WWF 2006: Cuba - Only Country With ‘Sustainable Development’
NYT 2010: Cuba to lay off 500,000 State workers (Hint, hint…)
Clients burn over kitchen's closing by State (PRIVATE)
First Commercial Kitchen, which produced sauces, salad dressings and other condiments, remains closed.
Since the Jan. 24 shutdown and product recall, many of its client businesses have had to pull their products from store shelves, find other kitchens or suspend operations….
But some of First Commercial's client producers say the state should have taken action to avert a shutdown and widespread recall.
Steve Geimer, owner of Arturo's Hot Flavors of Hawaii, said he is giving away or dumping $25,000 worth of his inventory of hot sauces and fresh salsas, even though they were taken off the recall list after testing safe.
"Nobody's buying it and retailers are not putting it back on the shelf," he said.
No illnesses have been linked to the recalled products, Department of Health spokeswoman Janice Okubo said….
Oshiro, the DOH acting Sanitation Branch manager, said Kam should have known better because he formerly worked at the Health Department.
"He was a sanitarian," Oshiro said. "That's why it's so shocking. He did our job. He knows what we look for."
Captain Admits Young Bros causes extensive unreported Coral Reef Damage
Both operations are done by feel; there are no gauges. And Nellis and Laybourn agreed that the controls on each of Young Brothers' six oceangoing tugs have a different feel.
For safety and maneuverability, the line should hang deep, and when pulling easily at sea, allow for 2,000 feet between tug and barge. But when entering or leaving port, the line is kept short.
Especially at Kahului, Laybourn would like to know how deep his line is hanging, but there is no way, except by feel, to tell. "I have thought of putting a dive watch on it and reading the lowest depth when it comes back," he said, but he hasn't tried it.
If the line hits the reef, it can damage the coral, weaken or cut the line and, if it gets wrapped around a coral head, bring the barge to a halt. It seems that the 4,500-ton barge would break the coral before that, but Laybourn says it happens….
Since the barge can carry so much - nearly 9,000 tons - "They say we're still the cheapest form of transportation, cheaper than trucks or railroads," said Laybourn.
MEANWHILE: Anti-Superferry Protesters, Morita and Baker take over PUC to protect YB
District Cooling in Hawaii—Importing a ready-made Profitable, Politically Connected, Non-Profit
District Energy and District Cooling have heated and cooled downtown St. Paul for decades, and neither makes a dime off of it. (Right there, you know this is going to lead to Hawaii.)
Both utilities are nonprofits — technically, charities established to help city government provide cheaper and cleaner energy for its businesses and citizens.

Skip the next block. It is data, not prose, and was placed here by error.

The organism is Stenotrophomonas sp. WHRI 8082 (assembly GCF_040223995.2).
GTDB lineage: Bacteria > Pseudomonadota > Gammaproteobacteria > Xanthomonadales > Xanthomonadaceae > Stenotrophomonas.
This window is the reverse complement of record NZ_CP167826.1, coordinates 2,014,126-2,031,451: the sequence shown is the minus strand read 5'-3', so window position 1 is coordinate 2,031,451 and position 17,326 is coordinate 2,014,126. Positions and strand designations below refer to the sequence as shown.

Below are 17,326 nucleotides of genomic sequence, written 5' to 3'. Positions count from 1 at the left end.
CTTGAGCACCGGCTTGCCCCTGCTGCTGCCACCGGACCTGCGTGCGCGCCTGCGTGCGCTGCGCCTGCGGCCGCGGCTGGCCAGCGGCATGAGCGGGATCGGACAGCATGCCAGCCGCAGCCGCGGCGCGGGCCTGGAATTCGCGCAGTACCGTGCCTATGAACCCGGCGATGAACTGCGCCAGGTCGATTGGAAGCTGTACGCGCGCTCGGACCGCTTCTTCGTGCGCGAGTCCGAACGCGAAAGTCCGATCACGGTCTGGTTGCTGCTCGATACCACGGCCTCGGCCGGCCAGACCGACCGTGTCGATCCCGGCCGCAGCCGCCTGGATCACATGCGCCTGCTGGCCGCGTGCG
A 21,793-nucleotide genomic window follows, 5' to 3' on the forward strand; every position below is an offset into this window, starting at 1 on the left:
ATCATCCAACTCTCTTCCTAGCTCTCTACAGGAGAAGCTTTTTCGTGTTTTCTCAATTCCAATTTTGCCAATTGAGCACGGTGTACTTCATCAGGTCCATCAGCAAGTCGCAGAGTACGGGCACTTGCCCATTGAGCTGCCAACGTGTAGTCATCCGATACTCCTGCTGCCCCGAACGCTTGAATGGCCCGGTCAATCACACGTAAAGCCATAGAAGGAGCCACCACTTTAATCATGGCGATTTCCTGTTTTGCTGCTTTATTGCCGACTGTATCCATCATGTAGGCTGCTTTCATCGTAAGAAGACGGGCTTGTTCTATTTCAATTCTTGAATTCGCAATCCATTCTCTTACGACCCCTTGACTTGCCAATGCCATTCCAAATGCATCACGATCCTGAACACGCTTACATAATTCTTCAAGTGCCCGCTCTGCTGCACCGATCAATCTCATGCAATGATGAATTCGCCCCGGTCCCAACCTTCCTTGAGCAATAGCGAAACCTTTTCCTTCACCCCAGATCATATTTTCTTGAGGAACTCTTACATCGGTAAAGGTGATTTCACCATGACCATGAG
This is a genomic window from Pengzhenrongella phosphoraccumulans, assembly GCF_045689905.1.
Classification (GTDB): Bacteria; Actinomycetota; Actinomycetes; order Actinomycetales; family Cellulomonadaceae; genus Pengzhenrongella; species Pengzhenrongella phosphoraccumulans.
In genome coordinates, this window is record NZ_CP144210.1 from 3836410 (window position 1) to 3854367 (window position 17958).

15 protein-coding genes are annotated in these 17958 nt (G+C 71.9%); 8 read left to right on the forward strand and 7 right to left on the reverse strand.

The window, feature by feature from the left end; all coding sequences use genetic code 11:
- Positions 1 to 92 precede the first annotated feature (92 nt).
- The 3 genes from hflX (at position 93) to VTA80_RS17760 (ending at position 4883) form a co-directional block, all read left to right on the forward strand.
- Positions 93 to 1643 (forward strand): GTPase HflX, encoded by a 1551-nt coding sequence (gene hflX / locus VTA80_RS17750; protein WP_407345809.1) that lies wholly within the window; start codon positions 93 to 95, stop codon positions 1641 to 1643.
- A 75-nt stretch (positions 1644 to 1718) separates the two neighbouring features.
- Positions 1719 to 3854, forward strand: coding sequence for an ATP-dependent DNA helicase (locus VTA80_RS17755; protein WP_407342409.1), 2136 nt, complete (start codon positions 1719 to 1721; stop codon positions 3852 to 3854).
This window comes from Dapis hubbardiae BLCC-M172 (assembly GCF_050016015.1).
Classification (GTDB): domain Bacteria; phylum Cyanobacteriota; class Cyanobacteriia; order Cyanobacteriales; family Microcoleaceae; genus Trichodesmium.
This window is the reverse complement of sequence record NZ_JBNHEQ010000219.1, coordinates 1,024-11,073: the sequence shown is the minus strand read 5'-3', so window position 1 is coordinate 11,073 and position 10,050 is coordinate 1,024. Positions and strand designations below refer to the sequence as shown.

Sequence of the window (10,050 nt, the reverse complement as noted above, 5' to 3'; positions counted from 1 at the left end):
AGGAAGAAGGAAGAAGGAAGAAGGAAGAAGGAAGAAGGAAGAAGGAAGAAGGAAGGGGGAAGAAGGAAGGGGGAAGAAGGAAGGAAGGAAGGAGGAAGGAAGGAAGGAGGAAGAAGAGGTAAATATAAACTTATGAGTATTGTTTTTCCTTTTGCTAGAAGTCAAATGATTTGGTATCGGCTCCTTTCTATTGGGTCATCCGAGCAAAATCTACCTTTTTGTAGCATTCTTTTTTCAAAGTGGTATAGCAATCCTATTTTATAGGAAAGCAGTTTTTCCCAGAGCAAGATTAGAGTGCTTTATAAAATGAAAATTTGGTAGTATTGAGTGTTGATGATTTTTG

If all goes according to plan, they will break ground this fall on what could be a crowning achievement: an environmentally friendly downtown cooling district.
But it's not for St. Paul. The $253 million air conditioning system will be built 4,000 miles away — in Honolulu, Hawaii.
And the Honolulu project has the potential to be lucrative. (The peasants will finally be made to pay.)
A (POLITICALLY CONNECTED) nonprofit with a for-profit operation isn't unusual (KSBE DID THIS), but some District Energy critics have wondered if the nonprofits aren't overreaching.
Xcel Energy, for instance, last year questioned whether it was proper for District Energy to seek $17 million from the U.S. Department of Energy to expand its signature hot-water heating network down University Avenue while construction of the Central Corridor light-rail line is under way.
But District Energy officials say public interest in renewable energy, such as a $2 million solar thermal project it unveiled Friday on the roof of the St. Paul RiverCentre, shows it can play a bigger role among the state's utilities. They appear to relish the opportunities presented by both the proposed Central Corridor and Honolulu projects.
"It's a great opportunity to become evangelists, if you will, and promote
energy efficiency our very profitable religion," Mahlum said.
(Read the rest. these guys are ready-made to rake in the bucks in Hawaii politics)
Enviro scammers: Bag taxes are Fun! (SB1363)
Washington, D.C., is often cited as a joint government and industry success story.
What made the difference? A little over a year ago, the nation's capital began charging shoppers 5 cents for every plastic or paper disposable bag they used when buying food or alcohol. The money collected goes to (pay us enviros big bucks to pretend to) clean up the Anacostia River.
The state Legislature is considering a similar measure that would encourage consumers to break the single-use bag habit. Senate Bill 1363 would establish an "offset fee" for each non-reusable checkout bag provided to a customer. There would be common-sense exceptions for raw meat and other damp items, fresh produce, baked goods and prepared food for take-out, among others….
A remarkably diverse group is supporting this bill. Grocery chains like Safeway and Times Supermarket, (because we are not banning plastic bags altogether) environmental groups like the Surfrider Foundation (who expect to be PAID out of the tax recipts), and industry organizations like the Hawaii Food Industry Association all support this measure. We all recognize that our natural environment is our most precious resource, and that this proven solution will have many long-term benefits (to us enviro-scammers). We ask the public's support for this program (because you guys are the only ones who are being totally screwed by all of us.). In the meantime, you can start helping (us brainwash the public) now by recycling and reusing the paper and plastic bags you collect as you shop.
Union Bosses continue to Loot Unity House Assets
Unity House, which has more than 20,000 beneficiaries, cut total program spending from nearly $1.6 million in 2008 to $620,320 in 2009, according to tax returns. ($31 per beneficiary…a fig leaf to cover their personal investment club)